Governors from Hardin County

When I was asked to write these articles, I was a little nervous because I
was not sure if I would be able to come up with a topic for each article
that had not already been done. The museum has a wealth of information but
at times, it can be overwhelming. Lately, however, I have gotten my ideas
from conversations I have had with people who have either stopped in the
museum, one of our volunteers, or my dad who has been involved in the
museum for over 30 years. This week’s topic comes from one such
conversation, this one between my dad, Tim Striker and myself.
Hardin County has many examples of people who have gone on to do important
things. Brig. General James S Robinson served as Secretary of State for
Ohio from 1885-1889. The United States Army currently has a Lt. General
John (Mike) Murray who is from Kenton. Rollo May, an American existential
psychologist was from Ada, OH along with John Berton, the award-winning
computer graphics animator and special effects supervisor whose work
includes The Mummy (1999) and Men in Black II (2002). Then there is Dean
Pees, who is from Dunkirk and who is the defensive coordinator for the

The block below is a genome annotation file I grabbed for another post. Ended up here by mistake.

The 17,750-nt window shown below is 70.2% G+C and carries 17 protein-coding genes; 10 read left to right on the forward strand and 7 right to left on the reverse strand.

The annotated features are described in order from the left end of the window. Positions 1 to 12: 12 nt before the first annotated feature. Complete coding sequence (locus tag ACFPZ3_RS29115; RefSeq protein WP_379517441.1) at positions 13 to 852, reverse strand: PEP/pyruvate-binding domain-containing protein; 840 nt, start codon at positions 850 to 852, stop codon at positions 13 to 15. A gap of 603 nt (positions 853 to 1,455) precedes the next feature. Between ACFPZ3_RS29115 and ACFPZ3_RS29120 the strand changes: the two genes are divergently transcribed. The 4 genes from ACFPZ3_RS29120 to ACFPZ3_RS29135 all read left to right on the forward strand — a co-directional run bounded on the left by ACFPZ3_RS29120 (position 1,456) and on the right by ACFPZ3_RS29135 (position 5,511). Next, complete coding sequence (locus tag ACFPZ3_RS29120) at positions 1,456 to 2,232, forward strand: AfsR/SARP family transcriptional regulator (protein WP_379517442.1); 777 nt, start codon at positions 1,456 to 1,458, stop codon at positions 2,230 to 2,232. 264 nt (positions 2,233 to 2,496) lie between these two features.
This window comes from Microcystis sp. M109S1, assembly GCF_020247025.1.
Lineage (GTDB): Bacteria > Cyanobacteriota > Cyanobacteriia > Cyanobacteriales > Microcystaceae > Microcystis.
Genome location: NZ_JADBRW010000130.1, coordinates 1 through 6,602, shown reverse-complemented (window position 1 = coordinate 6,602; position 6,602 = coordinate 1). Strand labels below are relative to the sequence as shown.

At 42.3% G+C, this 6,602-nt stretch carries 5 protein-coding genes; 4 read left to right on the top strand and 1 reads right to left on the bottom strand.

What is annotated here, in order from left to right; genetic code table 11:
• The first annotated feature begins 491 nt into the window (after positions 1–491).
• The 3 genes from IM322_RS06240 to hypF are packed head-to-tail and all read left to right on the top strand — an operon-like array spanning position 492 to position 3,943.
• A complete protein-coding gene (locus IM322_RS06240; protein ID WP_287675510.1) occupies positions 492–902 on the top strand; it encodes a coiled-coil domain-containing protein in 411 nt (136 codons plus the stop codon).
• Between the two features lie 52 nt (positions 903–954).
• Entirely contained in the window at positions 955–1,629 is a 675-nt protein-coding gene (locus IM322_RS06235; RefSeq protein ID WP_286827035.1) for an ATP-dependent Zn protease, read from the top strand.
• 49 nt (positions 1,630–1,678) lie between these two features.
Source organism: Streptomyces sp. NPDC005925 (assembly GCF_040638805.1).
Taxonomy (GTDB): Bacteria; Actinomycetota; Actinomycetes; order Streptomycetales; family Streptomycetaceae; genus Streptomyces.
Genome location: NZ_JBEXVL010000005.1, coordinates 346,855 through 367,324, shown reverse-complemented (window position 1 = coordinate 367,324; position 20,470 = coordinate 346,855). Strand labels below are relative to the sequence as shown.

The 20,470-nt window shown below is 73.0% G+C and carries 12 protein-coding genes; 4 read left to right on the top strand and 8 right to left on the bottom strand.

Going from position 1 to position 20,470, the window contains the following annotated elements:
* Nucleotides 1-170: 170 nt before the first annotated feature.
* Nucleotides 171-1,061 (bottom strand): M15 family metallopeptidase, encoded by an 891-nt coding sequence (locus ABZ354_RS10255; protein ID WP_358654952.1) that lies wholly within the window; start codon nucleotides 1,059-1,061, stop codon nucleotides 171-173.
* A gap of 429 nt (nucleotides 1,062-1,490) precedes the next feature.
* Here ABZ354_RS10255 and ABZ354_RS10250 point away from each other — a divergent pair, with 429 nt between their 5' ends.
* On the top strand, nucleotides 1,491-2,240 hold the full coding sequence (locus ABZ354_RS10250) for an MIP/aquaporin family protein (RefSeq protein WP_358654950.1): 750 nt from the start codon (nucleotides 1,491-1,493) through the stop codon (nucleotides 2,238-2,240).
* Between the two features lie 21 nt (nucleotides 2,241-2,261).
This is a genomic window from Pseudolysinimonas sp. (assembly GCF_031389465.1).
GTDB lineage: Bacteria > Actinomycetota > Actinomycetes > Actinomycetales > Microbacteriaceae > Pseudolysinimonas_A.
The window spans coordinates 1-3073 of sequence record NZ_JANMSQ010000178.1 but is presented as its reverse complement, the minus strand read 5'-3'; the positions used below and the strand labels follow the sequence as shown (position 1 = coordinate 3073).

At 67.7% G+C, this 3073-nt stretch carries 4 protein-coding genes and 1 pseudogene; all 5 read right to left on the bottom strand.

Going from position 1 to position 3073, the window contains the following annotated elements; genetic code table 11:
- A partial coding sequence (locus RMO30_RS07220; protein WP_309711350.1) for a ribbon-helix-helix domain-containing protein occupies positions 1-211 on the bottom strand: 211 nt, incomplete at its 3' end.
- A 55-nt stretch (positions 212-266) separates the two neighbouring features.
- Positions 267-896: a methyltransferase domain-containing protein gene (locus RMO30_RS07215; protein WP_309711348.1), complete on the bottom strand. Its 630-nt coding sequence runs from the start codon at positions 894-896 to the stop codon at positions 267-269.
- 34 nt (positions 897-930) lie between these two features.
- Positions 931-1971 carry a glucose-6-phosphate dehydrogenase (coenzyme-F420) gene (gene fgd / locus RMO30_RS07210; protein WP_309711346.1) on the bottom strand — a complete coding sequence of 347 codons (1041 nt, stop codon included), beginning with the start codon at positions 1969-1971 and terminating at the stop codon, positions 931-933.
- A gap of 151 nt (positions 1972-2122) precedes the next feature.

Baltimore Ravens.
Did you know that Hardin County was also the home of two state governors?
However, they were not governors of Ohio but of Kansas. The first was
Nehemiah Green who was born on March 8, 1837 in Grassy Point, which is
between Kenton and Ridgeway on State Route 292. Green would take over the
office after Governor Samuel J. Crawford resigned. He held the office for
sixty-nine days finishing up Crawford’s term. He did not run for a second
term. The second was William Eugene Stanley. Stanley was born in Danville,
Ohio which is in Knox County but was raised on a farm and educated in
Hardin County. He went on to be a lawyer after passing the bar in Kenton
in 1868. In 1870, Stanley and his wife moved to Perry, Kansas where he
opened his law practice. After a move to Wichita in 1872, he was elected
to the Kansas House of Representatives, a position he held from 1881-1883.
He was elected to the governorship in 1888 and was reelected for a second
term. He would end his role as governor in 1903.
These are just a few examples of people from Hardin County who have gone
on to do amazing things. Do you know of anyone else? We would love to hear
about them. Please contact us at the museum at 419-673-7147 or at

Historically yours,
Sheena Striker
Assistant Director
Hardin County Historical Museums, INC
223 N Main Street
Kenton, OH 43326